Platforms such as Pixabay (https://pixabay.com/music/) and Free Music Archive (https://freemusicarchive.org/home) offer extensive libraries of royalty-free and Creative Commons-licensed music. There are various options available for you in Hubhopper App Audio Library as well to use royalty-free music in your podcasts.
Seek Permission from Independent Artists
Contacting independent artists directly to seek permission for using their music in your podcast can be a mutually beneficial approach. Many emerging artists are open to collaborations and exposure, especially if properly credited and linked in the podcast description. Clear communication and documentation of permission received from the artists are essential to avoid potential disputes in the future.
Understand Fair Use
Fair use allows limited use of copyrighted material for purposes such as criticism, commentary, news reporting, research, teaching, or parody. However, determining fair use can be subjective and depends on various factors. If you believe your use of copyrighted music falls within the fair use doctrine, it is advisable to consult with legal professionals to assess the specific circumstances.
Research music licensing agencies, publishers, or platforms that provide easy access to licenses for the desired music. Properly licensed music ensures that you have obtained permission from the copyright holder to use their music in your podcast.
Monitor and Respond to Copyright Claims
Regularly monitor your podcast episodes and respond promptly to any copyright claims you receive. Platforms like YouTube and SoundCloud have mechanisms to identify copyrighted content automatically. If you receive a copyright claim, then you must take appropriate actions such as:
- removing or replacing the infringing music
- disputing the claim if you believe it is invalid
- seeking legal advice to address the situation.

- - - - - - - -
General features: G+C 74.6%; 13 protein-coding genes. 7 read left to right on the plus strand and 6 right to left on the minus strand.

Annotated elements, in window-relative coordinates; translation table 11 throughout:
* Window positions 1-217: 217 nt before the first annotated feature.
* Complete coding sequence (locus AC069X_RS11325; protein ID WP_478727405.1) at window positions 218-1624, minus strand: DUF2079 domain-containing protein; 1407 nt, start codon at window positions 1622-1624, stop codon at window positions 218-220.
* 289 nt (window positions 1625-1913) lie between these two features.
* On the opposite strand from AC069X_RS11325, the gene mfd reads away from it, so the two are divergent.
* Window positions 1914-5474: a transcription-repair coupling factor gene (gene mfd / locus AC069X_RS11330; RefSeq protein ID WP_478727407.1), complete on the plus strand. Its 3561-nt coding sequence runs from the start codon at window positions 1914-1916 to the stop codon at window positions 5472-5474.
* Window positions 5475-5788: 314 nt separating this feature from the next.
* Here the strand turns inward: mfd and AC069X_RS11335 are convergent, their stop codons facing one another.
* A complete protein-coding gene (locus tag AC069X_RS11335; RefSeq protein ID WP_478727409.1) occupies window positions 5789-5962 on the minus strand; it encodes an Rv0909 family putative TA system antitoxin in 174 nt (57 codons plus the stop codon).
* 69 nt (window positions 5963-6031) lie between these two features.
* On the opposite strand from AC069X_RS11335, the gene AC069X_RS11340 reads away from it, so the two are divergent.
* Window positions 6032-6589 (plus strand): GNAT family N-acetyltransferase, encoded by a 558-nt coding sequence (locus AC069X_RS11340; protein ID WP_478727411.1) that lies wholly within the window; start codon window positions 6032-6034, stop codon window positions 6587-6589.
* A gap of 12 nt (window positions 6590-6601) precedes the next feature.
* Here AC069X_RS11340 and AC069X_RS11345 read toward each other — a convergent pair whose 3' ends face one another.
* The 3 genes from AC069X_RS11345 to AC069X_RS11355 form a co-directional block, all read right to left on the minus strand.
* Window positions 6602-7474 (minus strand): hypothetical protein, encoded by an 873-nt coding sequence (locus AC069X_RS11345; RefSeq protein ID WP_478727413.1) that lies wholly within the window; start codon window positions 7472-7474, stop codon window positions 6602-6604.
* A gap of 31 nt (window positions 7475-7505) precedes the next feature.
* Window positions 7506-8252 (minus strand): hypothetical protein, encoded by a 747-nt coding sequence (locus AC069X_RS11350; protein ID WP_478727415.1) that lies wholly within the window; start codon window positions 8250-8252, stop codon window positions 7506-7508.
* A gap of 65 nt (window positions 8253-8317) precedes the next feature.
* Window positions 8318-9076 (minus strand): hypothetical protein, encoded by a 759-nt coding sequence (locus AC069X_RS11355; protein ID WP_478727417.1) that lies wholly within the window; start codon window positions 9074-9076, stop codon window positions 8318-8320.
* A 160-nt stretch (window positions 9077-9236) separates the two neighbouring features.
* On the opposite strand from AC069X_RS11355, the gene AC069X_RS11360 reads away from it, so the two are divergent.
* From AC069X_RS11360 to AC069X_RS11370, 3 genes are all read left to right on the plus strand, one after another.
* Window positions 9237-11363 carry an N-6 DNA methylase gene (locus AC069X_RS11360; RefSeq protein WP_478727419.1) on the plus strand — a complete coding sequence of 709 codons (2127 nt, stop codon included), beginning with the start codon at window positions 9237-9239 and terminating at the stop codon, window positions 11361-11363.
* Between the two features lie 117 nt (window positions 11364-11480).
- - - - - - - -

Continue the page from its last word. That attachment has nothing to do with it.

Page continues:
Licensing Options for your podcast
It can be challenging to discern how to legally use copyrighted content in one’s artistic projects. For those looking to use copyrighted music in a podcast, there are several licensing options available. The most common licenses are:
Public Performance License
This license grants permission to publicly perform copyrighted music, which includes playing music in a podcast episode. Performance rights organizations (PROs) like ASCAP, BMI, and SESAC administer these licenses.
If you plan to use a copyrighted song in your own project or recording, then you will need a mechanical license. These are legal permissions that authorize the use of copyrighted music for certain purposes, such as adding it to a film, or cover recording. These licenses are usually acquired through music publishers or mechanical rights agencies.
Podcast visuals can create a more immersive and engaging experience for your listeners. However, it’s important to note that if you wish to do so, you’ll need to obtain a sync license. You can get these licenses directly from copyright holders or through music licensing platforms.
Regardless of the option chosen, it’s important to note that using copyrighted music without permission can lead to significant legal consequences. So it’s always best to take the time to properly license the music being used in one’s podcast.
What happens if Hubhopper detects copyright infringement in an episode?
If your podcast episode contains copyrighted material then Hubhopper can take detect copyrighted content within an hour. If found, Hubhopper automatically disables the episode. However, this doesn’t mean that we delete the episode, which allows creators to address the issue before making any necessary changes.
The creator will receive an email with all the necessary details if copyright infringement is detected in an episode. Including the steps to fix the problem. In this scenario, the creator can take any of the below mentioned two steps:
- Going onto the studio dashboard and re-uploading content without copyrighted content.
- Appealing the decision by mailing our support (firstname.lastname@example.org) and after going over the specific case, we start reverting the erroneously flagged content back to a live episode.